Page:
Cutting Taxes To Fix The Budget? Really?

The Republican congressman who chairs the House Budget Committee, Wisconsin Congressman Paul Ryan,  unveiled the Republican budget proposal for the next fiscal year. I thought it was a little confusing. In the last election the Tea Party had a big influence. Supposedly this was based on the idea that we needed fiscal responsibility. The deficit is too large, the debt is out of control and we have to do something about it. The Republican party seized this message and said they were the ones to fix it. They won many elections and gained control of the House. They now have the opportunity to prove to their base that they are serious about fiscal matters. So I was a little confused about the fact that the proposal won’t balance the budget.  It calls for trillions of dollars in spending cuts over the next decade, but still doesn’t get us back to even, How is that possible? That’s a good question. The answer is that Congressman Ryan’s proposal would also lower the highest tax rate to 25%. That’s %10 less than now.

Why aren’t we seriously concerned with balancing the budget? Republicans have taken Tea Party enthusiasm and used it to propose a radical government limiting agenda without attempting to solve the issue the Tea Party is supposed to be all about. Cutting government spending may have some merit. Balancing the budget and reducing the national debt makes sense. To accomplish that goal with a one-sided approach that assumes government programs are just to expensive isn’t the answer. Why don’t we examine the fact that tax revenues are down. As soon as President Bush cut income taxes in 2001 we went from surplus to deficit. That trend has continued. All the while Republicans have opposed tax increases on anyone, and measures to enforce tax collection on corporations. They proposed cutting the IRS budget for tax enforcement by $600 million, which could lower tax revenues $4-6 billion, and now they want to lower the top tax rate 10%.

Congressman Ryan’s proposal put forth ideas about changing Medicare and Medicaid. While I don’t necessarily agree with them, at least this can start a debate, and a debate is a good thing.d I’ve said we need to look at 4 things: Medicare and Medicaid, Social Security, Defense spending, and tax rates. Working with those things is how we are going to balance the budget. So far Republicans want to cut non-defense discretionary spending by at least $33 billion, probably more. That won’t do any good. Democrats have refused to join the debate over entitlement programs. A lack of involvement won’t do any good. Republicans have refused to discuss defense spending, and now they are proposing lowering tax rates by a huge margin. This isn’t the Bush tax cuts. This proposal cuts over $4 trillion of government spending in the next decade and won’t balance the budget?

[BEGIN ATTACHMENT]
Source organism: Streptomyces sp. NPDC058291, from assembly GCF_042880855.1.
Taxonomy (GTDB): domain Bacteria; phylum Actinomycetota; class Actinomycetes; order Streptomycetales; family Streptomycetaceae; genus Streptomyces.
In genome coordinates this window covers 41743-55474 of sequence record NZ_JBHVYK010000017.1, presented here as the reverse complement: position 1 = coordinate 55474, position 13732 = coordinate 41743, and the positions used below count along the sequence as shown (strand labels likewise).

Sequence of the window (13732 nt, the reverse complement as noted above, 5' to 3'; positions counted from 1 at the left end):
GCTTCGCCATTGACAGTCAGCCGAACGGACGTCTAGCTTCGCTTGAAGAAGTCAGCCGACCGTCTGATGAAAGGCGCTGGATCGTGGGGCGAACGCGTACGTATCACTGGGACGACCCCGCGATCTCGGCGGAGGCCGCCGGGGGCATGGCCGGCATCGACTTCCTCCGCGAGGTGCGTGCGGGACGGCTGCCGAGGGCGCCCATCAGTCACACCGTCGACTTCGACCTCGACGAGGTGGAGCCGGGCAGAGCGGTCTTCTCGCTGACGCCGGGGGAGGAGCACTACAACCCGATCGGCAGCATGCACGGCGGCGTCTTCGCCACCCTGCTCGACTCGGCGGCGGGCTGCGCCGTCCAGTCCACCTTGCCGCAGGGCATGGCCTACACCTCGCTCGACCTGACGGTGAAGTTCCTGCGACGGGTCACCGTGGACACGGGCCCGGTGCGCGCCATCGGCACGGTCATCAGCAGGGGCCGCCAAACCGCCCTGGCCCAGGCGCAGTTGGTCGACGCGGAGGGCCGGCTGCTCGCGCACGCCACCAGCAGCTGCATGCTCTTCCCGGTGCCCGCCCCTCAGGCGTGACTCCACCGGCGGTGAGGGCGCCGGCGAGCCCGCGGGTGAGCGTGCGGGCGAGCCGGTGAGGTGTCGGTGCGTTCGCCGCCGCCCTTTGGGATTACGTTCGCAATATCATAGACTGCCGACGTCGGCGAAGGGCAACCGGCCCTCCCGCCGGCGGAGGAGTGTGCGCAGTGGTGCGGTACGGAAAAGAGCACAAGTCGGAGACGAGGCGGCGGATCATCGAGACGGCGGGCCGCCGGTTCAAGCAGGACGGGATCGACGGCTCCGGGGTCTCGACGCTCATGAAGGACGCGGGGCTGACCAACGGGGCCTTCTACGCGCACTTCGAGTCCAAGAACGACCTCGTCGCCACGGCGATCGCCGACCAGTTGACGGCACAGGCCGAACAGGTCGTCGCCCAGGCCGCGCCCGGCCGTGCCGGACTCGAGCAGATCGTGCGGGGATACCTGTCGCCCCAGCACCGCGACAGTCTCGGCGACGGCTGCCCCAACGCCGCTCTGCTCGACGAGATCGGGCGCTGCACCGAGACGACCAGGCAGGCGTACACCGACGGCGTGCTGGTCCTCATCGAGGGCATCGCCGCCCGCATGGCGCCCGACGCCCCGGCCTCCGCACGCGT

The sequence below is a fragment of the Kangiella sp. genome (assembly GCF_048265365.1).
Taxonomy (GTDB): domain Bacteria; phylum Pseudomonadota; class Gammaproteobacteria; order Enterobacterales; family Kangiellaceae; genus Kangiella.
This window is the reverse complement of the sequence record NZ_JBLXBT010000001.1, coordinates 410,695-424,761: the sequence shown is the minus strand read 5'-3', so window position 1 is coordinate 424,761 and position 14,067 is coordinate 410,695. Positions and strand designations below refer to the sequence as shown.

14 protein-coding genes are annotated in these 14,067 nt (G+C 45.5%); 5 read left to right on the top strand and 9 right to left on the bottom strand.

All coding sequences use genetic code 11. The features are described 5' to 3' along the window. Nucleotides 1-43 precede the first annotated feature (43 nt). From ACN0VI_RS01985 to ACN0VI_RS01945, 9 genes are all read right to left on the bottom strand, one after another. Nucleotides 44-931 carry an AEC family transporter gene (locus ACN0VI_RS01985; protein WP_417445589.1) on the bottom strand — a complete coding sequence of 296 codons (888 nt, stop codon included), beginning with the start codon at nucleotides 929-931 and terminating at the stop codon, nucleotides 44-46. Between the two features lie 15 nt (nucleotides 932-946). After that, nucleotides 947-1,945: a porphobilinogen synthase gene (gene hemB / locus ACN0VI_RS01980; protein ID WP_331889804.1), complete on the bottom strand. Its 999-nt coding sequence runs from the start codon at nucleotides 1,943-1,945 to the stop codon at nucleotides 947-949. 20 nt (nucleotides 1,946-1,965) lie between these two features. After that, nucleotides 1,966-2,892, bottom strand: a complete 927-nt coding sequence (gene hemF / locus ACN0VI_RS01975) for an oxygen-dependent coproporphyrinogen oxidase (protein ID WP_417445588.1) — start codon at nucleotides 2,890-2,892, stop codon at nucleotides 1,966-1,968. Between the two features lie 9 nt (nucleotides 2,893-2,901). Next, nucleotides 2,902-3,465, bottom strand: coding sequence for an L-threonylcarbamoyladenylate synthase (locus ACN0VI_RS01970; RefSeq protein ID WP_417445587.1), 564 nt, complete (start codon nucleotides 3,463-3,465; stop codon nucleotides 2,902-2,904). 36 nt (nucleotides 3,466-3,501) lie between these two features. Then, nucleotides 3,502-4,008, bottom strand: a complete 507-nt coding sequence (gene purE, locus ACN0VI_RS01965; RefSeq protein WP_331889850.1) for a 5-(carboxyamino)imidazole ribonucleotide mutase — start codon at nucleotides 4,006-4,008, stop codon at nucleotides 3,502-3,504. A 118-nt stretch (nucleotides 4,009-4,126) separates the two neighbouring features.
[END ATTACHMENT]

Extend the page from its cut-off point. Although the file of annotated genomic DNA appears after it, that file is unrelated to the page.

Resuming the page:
We need to address the budget issue, but we can’t do that by intentionally cutting government revenue. The wealthiest Americans might benefit from this proposal but the majority of Americans will suffer.


4 responses to “Cutting Taxes To Fix The Budget? Really?

  1. For any agreement to be possible there needs to be the assumption that both parties are rational. If one of the parties is not rational there is no dialogue just a monologue with an ideologue. The tea party wing of the republican party feels the religious fervor that moves groups to acts of maldirected martyrdom.
    When Bush cut income taxes yet didn’t include the costs of the Iraq war into his budget (he put them into emergency funding requests year after year after year…) he deceived the electorate into thinking that it was a free war. If you wanted the new Escalade there was always a home equity loan that was a no-brainer because no one ever lost any money in real estate (duh).
    Not remembering that Bill Clinton left a surplus for Bush and Bush left a recession for Obama it’s clear to see that the country is in the throws of mass hysteria comparable only to the mass hysterias of the middle ages.
    As with mass hysteria it will run its course. Let’s hope there are still people to teach in the schools, a safety net for seniors, and we have not been returned to a state of nature we had not anticipated.

  2. More tax cuts for the rich (lowering the top marginal rate to it’s lowest level since 1931) on the backs of the poor. From the The Center for Budget and Policy Priorities’ report on the plan: “Actual program cuts produce net savings of $4.322 trillion [in the next decade]. Cuts in low-income programs appear likely to account for at least $2.9 trillion—or about two-thirds—of this amount.”

  3. “[W]e need to look at 4 things: Medicare and Medicaid, Social Security, Defense spending, and tax rates.”

    I agree. These programs account for an overwhelming majority of the federal budget each year, yet they always go untouched. Federal spending for any fiscal year will total over $1 trillion. The $30 billion or $60 billion that Dems and Reps are arguing now are 3% and 6% if you assume spending to be $1 trillion; it will be more, only lowering the percentages of the cuts. It would be nice if we had people in charge who were more analytical than passionate.

  4. Have you ever heard of “Starve the Beast?” It’s an interesting strategy for forcing smaller government while raising debt.

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